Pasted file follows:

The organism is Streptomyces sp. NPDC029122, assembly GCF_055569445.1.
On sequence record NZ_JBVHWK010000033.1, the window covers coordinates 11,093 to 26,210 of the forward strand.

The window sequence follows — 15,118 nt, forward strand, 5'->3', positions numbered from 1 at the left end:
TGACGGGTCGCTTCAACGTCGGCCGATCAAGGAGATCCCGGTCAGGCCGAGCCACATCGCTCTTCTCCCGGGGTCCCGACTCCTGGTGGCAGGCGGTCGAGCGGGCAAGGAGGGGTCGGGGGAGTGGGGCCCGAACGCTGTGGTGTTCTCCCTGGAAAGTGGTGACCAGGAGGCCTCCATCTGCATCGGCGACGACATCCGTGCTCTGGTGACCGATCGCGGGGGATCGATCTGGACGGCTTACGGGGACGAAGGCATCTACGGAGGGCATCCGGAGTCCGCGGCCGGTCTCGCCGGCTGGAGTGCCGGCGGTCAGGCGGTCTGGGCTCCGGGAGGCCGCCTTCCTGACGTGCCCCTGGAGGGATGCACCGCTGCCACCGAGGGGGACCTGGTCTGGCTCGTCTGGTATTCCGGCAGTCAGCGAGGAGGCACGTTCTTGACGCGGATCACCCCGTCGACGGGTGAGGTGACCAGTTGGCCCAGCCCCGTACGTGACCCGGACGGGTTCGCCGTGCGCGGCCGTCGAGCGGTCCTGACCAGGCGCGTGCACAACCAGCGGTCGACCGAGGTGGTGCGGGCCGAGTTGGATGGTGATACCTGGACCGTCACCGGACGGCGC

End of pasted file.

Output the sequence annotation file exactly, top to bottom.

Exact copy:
The organism is Streptomyces sp. NPDC029122, assembly GCF_055569445.1.
On sequence record NZ_JBVHWK010000033.1, the window covers coordinates 11,093 to 26,210 of the forward strand.

The window sequence follows — 15,118 nt, forward strand, 5'->3', positions numbered from 1 at the left end:
TGACGGGTCGCTTCAACGTCGGCCGATCAAGGAGATCCCGGTCAGGCCGAGCCACATCGCTCTTCTCCCGGGGTCCCGACTCCTGGTGGCAGGCGGTCGAGCGGGCAAGGAGGGGTCGGGGGAGTGGGGCCCGAACGCTGTGGTGTTCTCCCTGGAAAGTGGTGACCAGGAGGCCTCCATCTGCATCGGCGACGACATCCGTGCTCTGGTGACCGATCGCGGGGGATCGATCTGGACGGCTTACGGGGACGAAGGCATCTACGGAGGGCATCCGGAGTCCGCGGCCGGTCTCGCCGGCTGGAGTGCCGGCGGTCAGGCGGTCTGGGCTCCGGGAGGCCGCCTTCCTGACGTGCCCCTGGAGGGATGCACCGCTGCCACCGAGGGGGACCTGGTCTGGCTCGTCTGGTATTCCGGCAGTCAGCGAGGAGGCACGTTCTTGACGCGGATCACCCCGTCGACGGGTGAGGTGACCAGTTGGCCCAGCCCCGTACGTGACCCGGACGGGTTCGCCGTGCGCGGCCGTCGAGCGGTCCTGACCAGGCGCGTGCACAACCAGCGGTCGACCGAGGTGGTGCGGGCCGAGTTGGATGGTGATACCTGGACCGTCACCGGACGGCGC